Sun. Jun 4th, 2023

    The great national Dijon mustard crisis

    Surgical masks and paracetamol for the fight against Covid-19. Microchips from Asia for European car manufacturers. Sunflower oil from Ukraine for restaurants and households. They have all been scarce at times since the start of the pandemic. But now – for French gourmets – things are getting serious: the country has run out of mustard.

    ‘I eat a lot of mustard,’ French musician Didier Marouani told me with thinly veiled panic, ‘but there is no mustard in Paris. I’ve been to 25 stores and we haven’t found anything – well, there’s some mustard, but it’s not the good stuff.

    A visit to my nearest Monoprix supermarket confirms the seriousness of the crisis. No mustard at all. And while the local corner shop has two varieties on offer, one is bright yellow Colman’s mustard imported from England and the other is a “sweet and sour” concoction mixed with honey.

    There is no trace of the smooth Dijon mustard so prized by the French – Amora and Maille are popular brands and, like Colman’s, both are owned by Unilever. This is the seasoning we used to make our money with as teenagers spreading it on endless slices of baguette as we hitchhiked through France in the 1970s.

    It’s the same story as far away as the Mediterranean. As I write this, I just got a WhatsApp message from a concerned colleague: “Guys. Corsica also has no more mustard. It’s the talk of the town.”

    The mustard makers of Burgundy say they have been hit by a threefold catastrophe that has affected the supply of seeds from Brassica junceathe so-called “brown mustard” variety used for the Dijon product.

    First, there was bad weather in Burgundy itself and in Canada related to climate change, most notably a North American heat wave last year that cut critical Canadian mustard seed exports in half. Then there was the Russian invasion of Ukraine, which had previously been a fallback source. And finally, importers faced the global Covid-related shipping and transportation problems.

    “We didn’t think we would have such a shortage,” says Luc Vandermaesen, managing director of grower and exporter Reine de Dijon, who is also head of the Burgundy Mustard Association.

    Wholesale prices for the seeds were double or triple the normal level for some shipments, and retail prices have risen nearly 10 percent in the past year. Vandermaesen says the financial impact for consumers is minimal as the average person in France spends just €4.80 a year on mustard, but if the shortage persists, it could deprive the French of an essential cooking ingredient.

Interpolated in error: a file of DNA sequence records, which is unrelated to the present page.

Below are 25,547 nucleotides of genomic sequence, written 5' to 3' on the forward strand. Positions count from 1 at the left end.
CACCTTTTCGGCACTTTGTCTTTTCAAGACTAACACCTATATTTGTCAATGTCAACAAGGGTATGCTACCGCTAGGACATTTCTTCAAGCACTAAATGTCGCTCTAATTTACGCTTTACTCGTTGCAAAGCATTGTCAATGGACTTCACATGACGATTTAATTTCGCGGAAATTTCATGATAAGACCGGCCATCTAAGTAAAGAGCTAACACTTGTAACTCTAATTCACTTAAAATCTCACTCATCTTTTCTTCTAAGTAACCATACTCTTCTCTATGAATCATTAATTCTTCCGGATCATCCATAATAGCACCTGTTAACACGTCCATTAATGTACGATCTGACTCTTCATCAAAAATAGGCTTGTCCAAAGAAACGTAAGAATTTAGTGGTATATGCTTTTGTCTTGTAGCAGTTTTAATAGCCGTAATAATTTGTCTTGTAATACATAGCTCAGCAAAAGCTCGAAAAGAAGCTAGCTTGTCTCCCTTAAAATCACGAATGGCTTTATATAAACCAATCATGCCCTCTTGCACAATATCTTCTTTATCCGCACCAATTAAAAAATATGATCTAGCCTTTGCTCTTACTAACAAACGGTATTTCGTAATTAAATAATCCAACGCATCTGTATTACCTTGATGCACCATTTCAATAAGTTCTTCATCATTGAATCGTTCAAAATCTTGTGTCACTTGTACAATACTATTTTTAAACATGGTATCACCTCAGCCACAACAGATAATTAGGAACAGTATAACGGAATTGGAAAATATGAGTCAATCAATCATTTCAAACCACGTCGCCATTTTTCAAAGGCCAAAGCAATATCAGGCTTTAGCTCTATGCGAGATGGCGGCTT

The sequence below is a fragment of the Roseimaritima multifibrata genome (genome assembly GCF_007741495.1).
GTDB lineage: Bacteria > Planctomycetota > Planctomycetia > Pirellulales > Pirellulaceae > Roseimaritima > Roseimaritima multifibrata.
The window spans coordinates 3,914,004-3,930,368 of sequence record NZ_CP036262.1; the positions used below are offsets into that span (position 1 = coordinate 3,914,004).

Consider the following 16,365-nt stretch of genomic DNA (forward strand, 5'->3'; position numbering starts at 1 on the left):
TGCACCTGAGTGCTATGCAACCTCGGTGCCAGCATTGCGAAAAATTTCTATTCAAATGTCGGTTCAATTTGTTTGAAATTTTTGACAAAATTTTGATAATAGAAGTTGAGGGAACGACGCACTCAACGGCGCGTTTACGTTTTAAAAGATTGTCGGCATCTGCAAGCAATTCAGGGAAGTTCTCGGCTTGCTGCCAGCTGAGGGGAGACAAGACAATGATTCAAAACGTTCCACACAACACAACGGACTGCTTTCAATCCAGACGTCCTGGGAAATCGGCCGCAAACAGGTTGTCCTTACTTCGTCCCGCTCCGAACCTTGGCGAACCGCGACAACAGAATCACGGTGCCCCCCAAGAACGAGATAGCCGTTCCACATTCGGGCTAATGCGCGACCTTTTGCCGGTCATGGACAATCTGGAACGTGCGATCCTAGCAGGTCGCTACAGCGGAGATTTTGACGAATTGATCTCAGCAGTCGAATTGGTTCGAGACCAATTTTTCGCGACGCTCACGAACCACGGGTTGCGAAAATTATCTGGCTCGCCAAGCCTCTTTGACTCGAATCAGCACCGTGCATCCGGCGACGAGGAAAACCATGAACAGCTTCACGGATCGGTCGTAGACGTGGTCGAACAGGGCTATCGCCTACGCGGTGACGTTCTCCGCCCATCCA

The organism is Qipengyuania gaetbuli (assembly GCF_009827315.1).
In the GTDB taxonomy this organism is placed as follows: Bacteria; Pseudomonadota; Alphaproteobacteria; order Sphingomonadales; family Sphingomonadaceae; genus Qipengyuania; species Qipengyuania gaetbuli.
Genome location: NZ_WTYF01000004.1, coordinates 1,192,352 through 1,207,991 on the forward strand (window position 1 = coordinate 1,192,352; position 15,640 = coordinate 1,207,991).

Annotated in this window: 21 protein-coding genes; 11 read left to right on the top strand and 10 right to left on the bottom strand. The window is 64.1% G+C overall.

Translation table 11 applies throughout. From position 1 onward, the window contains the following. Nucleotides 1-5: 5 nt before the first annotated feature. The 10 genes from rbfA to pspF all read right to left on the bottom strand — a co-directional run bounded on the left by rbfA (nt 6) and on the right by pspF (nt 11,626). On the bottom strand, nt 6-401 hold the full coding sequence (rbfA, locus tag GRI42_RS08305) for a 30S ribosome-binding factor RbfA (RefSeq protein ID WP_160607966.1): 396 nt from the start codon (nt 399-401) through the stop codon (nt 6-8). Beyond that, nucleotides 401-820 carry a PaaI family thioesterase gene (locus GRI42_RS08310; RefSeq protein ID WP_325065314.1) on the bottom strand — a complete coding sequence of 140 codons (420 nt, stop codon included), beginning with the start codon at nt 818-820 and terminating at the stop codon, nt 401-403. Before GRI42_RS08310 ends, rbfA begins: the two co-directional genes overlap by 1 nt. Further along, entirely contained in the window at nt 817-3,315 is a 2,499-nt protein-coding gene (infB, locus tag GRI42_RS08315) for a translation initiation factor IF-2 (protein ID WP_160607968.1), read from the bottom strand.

Bertrand Chauveau, chef of the gourmet restaurant Garance in the smart 7th arrondissement of Paris, explains to me – a culinary ignorance – that Dijon mustard is used not only for salad vinaigrettes, but also for flavoring remoulade, the spicy mayonnaise that accompanies cold lobsters, crabs and king prawns. “It’s fundamental to French cuisine,” he says. “That makes the mayonnaise yellow.” And I always assumed it was the egg yolks.

    Chauveau and other chefs have recently had trouble supplying everything from aluminum foil to products containing sunflower oil, but he hasn’t missed mustard for his kitchen so far because he uses high-quality, artisan brands made from France-grown. seeds.

    Ordinary shoppers, meanwhile, have learned all about the “heat dome” that devastated Canada’s crops and discovered that “Dijon mustard” doesn’t mean the seed itself has to come from Burgundy, because it doesn’t appellation d’origine contrôlée.

    Marouani, meanwhile, has found a potential savior in Ukraine, where a musical protege of his once performed at a concert in Kherson with Marouan’s band Space, which has a large following in Eastern Europe. “He is my musical son and he says he will get me mustard from Ukraine – and send it with DHL,” says Marouani.

    In the longer term, Vandermaesen hopes that an agricultural research program will lead to higher yields and greater resistance to the frost and insects that devastated the recent Burgundian mustard crop. “We are confident that French production will increase in the coming years,” he says, “but we are going to have some difficult months ahead.”


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